What part of speech is “barely”

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an adverb is a part of speech that modifies or describes a verb, adjective, other adverb, phrase, clause, or sentence. They typically answer questions like 'how?', 'when?', 'where?', and 'how much?' When used as an adverb, 'barely' means 'only just; almost not'.

when used as an adverb in its most basic form, 'barely' is used to express a nearly negative statement or description about the degree or extent of something, emphasizing that it was only just barely true or that it came close to not being true. This usage could imply either success or failure, depending on the context. It must always be placed directly before the word that it is modifying.

1. I barely made the train in time; I had to sprint to catch it.

2. I was so exhausted that I could barely walk.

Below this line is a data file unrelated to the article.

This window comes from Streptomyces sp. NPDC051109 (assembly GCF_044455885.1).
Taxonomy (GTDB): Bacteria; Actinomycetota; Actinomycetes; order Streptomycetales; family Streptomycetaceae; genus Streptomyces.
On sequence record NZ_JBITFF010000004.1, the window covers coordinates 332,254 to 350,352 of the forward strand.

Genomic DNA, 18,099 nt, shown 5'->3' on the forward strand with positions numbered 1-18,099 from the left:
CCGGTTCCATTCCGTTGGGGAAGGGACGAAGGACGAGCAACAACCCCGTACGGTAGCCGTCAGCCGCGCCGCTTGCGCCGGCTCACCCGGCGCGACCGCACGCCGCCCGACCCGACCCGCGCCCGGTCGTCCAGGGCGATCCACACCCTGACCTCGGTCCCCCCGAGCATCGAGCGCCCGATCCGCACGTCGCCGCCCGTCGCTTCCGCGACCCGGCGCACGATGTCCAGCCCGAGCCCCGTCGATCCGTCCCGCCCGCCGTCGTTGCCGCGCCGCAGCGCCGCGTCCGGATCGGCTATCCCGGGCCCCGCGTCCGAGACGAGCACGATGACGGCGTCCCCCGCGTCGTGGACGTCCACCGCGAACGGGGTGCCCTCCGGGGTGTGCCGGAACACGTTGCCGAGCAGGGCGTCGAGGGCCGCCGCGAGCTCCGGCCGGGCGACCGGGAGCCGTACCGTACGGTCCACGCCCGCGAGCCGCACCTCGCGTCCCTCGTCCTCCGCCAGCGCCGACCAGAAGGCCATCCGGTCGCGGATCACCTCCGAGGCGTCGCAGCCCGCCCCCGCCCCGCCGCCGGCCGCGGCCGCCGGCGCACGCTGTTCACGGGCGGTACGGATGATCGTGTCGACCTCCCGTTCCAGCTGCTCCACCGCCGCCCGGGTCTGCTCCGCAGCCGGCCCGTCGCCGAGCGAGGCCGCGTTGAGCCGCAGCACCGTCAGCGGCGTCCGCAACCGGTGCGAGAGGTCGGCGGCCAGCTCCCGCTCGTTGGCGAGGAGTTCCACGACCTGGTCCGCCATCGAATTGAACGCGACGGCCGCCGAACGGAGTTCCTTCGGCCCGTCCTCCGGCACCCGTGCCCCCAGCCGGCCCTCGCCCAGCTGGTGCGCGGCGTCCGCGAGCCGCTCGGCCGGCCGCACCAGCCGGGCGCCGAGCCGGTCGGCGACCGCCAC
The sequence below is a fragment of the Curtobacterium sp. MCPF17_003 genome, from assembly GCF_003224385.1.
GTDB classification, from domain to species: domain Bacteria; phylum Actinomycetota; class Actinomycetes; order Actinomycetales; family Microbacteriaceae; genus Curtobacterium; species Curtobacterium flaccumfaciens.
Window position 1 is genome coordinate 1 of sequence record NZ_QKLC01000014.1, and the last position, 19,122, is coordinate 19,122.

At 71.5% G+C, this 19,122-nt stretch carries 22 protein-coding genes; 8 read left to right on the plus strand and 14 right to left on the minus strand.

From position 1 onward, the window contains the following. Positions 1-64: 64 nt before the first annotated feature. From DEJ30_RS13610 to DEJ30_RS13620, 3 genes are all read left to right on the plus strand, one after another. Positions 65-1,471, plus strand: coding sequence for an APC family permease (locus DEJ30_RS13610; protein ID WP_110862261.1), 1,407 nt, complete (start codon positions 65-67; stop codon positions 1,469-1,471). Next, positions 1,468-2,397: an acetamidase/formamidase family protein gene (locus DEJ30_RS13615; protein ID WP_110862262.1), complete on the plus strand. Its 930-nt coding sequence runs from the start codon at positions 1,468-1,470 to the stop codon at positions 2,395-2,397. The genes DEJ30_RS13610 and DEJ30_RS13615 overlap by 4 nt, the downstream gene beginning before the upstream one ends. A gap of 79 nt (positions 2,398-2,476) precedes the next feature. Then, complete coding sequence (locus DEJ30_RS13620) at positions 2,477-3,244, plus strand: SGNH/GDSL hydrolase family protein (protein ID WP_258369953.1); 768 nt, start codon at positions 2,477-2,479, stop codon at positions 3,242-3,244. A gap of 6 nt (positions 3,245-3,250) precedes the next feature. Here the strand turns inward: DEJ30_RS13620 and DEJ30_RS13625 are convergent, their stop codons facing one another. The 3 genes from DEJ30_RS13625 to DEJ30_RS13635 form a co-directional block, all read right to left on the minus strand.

3. He barely passed the test, though it took him several attempts.

'barely' should always be used to describe a nearly negative judgement or outcome--a slight success or a near miss. For example 'I barely passed the test' means that the speaker only just managed to pass the test, but 'I barely failed the test' means that the speaker almost passed. It should never be used to describe overly enthusiastic outcomes, such as 'I barely achieved an A'.

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